A powerful Senate Democrat signaled Wednesday that he might allow the transfer of AH-64 Apache helicopters to Iraq as the government in Baghdad struggles to recapture key territory seized by Islamic extremists in the western part of the country.
The senator, Bob Menendez of New Jersey, the chairman of the Foreign Relations Committee, has blocked the lease and sale of the powerful attack helicopters for months while seeking assurances that Iraq would not use them to attack civilians and that the government in Baghdad would take steps to stop Iran from using Iraqi airspace to ship arms to Syria’s military.
Mr. Menendez received a three-page letter last week from Prime Minister Nuri Kamal al-Maliki of Iraq responding to his concerns and received an urgent call from the State Department on Tuesday promising a further response. Although committee officials said the answers so far do not go much further than Mr. Maliki or the administration have in the past, Mr. Menendez was convinced that they are serious about dealing with the concerns given the latest strife in Anbar Province.
“The administration is now addressing concerns first raised in July that required responses before this sale could proceed,” said Adam Sharon, the senator’s spokesman. “Provided these issues are sufficiently addressed, Chairman Menendez will be ready to move forward.”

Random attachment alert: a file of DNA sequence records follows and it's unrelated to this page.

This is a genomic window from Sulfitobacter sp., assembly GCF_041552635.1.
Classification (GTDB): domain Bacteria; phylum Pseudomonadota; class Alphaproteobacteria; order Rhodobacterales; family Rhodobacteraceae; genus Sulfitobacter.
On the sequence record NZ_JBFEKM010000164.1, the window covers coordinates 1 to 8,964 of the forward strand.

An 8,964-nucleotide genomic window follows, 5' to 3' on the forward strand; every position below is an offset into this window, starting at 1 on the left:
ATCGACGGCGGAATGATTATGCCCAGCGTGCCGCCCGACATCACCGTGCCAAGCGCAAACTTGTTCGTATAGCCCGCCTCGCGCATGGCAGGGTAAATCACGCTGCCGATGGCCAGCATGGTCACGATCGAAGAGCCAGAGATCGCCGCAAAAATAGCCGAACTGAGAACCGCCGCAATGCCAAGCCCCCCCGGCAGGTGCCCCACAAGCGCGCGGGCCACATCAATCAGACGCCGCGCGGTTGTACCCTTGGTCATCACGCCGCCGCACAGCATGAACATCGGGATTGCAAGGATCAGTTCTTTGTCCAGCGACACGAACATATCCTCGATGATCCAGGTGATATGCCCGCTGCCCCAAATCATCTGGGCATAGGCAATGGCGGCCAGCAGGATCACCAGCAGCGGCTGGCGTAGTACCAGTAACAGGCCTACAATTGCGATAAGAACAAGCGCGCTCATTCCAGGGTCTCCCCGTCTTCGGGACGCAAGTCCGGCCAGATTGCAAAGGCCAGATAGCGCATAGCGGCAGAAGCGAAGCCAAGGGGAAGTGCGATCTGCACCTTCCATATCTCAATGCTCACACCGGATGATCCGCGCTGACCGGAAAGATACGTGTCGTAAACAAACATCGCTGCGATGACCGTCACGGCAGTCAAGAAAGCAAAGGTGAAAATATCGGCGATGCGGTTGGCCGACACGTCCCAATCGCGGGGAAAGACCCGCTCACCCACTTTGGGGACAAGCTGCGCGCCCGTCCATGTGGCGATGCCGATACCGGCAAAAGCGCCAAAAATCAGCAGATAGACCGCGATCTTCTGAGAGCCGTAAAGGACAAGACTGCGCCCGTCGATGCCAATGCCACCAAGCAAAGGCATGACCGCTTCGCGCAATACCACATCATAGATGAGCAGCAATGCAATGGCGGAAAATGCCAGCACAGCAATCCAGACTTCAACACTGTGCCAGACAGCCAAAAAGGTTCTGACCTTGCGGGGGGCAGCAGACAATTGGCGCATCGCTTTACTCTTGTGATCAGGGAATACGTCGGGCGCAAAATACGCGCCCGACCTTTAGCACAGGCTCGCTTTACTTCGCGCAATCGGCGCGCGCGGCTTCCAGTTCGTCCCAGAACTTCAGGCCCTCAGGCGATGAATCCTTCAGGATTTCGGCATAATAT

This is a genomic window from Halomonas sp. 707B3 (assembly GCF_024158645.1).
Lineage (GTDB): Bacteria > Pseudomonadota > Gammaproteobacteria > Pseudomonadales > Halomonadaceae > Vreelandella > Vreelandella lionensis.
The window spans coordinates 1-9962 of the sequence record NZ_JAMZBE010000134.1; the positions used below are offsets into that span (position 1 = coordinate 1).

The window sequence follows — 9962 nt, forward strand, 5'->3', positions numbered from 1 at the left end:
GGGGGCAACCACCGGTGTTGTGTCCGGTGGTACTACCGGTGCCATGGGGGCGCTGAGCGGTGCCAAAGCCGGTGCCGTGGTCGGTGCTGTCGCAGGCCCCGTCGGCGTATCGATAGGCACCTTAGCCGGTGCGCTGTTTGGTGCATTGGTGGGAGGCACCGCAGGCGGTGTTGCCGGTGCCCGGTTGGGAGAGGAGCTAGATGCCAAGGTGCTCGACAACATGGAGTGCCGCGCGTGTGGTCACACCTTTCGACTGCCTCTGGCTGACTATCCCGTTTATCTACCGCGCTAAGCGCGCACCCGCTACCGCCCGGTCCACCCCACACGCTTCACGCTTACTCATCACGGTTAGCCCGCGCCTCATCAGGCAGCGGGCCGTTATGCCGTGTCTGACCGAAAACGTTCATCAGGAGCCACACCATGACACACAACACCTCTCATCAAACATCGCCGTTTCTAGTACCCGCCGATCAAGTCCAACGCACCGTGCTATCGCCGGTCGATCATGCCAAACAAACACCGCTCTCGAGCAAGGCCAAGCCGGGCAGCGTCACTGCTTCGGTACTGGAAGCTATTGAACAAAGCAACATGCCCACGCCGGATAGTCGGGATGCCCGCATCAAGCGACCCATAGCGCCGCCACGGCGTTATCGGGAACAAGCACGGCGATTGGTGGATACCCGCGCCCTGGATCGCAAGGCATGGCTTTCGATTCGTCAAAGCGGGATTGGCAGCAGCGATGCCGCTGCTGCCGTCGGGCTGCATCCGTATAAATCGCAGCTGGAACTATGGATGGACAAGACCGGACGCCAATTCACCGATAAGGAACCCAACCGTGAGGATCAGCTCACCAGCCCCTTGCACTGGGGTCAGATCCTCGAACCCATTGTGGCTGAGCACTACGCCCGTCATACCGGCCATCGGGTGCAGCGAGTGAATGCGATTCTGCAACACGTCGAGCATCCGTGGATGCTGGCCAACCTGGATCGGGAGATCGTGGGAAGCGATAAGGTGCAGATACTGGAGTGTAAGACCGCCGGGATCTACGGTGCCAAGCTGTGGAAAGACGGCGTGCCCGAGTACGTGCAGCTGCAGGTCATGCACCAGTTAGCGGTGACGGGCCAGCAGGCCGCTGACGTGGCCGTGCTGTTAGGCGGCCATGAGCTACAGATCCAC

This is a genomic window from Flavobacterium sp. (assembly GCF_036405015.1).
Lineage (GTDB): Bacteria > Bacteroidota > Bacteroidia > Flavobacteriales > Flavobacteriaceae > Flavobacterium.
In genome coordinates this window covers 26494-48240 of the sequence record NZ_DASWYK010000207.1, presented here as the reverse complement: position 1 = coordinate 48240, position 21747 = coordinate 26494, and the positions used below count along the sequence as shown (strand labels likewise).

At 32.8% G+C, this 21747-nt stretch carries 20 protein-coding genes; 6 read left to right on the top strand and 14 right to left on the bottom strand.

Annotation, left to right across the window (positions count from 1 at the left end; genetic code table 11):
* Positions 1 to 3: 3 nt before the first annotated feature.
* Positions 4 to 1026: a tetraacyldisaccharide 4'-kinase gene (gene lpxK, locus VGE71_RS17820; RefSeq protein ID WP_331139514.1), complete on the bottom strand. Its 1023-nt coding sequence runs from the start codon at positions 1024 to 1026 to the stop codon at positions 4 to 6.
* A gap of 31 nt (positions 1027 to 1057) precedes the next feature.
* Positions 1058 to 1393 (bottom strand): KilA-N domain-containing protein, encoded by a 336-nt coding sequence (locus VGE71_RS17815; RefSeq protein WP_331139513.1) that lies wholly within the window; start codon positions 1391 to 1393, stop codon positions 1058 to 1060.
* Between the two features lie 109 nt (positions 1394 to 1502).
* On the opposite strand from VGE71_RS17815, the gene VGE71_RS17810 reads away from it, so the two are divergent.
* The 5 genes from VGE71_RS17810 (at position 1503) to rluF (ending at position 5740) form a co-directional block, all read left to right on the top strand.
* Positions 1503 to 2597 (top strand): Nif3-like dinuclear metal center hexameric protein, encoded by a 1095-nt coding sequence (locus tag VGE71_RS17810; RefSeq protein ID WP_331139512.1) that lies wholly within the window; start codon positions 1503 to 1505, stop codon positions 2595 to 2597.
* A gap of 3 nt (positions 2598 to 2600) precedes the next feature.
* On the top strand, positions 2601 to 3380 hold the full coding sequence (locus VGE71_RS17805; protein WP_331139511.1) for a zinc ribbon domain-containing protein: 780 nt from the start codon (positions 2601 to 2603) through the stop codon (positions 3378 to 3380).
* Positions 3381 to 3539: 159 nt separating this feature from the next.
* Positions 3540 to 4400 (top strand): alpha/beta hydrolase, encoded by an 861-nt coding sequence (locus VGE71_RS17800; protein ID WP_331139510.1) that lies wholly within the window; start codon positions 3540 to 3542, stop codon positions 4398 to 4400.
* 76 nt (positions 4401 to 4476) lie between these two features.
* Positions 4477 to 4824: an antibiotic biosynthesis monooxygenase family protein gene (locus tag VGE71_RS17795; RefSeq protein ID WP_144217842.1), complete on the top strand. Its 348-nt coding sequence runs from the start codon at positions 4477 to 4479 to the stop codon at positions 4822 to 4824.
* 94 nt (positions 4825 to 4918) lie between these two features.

The Obama administration has proposed selling 20 to 30 of the helicopters to the Iraqi government, but, because it could take years for them to be built, it has also asked to lease up to 10 aircraft in the interim. Administration officials said the Apaches could be useful in targeting fighters affiliated with Al Qaeda like those who have taken over parts of Fallujah and Ramadi in recent days. But even if Mr. Menendez dropped his objections, it could take until April to deliver them, and officials noted that pilots would still need to be trained.
Moreover, other senators remain concerned. “I think we have to be very careful,” said Senator Saxby Chambliss of Georgia, the ranking Republican on the Intelligence Committee. “All of that could fall into the wrong hands.”
The administration is separately planning to provide an additional shipment of Hellfire missiles as early as this spring, seeing them as effective at denying Al Qaeda a haven in Anbar. In addition, the administration plans to send Iraq 10 ScanEagle surveillance drones in coming weeks and 48 Raven surveillance drones later in the year. Those come on top of Aerostat surveillance balloons provided to Iraq in September and three additional Bell IA-407 helicopters sent last month.
Still, even some senior Democrats who support reinforcing Iraqi troops said Mr. Maliki ultimately bore the burden for crafting a long-term political solution with Sunnis in restive Anbar Province.
“You could tactically go in with enough force to displace Al Qaeda, but the long-term success is based on the politics,” said Senator Jack Reed of Rhode Island, a senior Democrat on the Armed Services Committee. “Maliki has to help himself out.”
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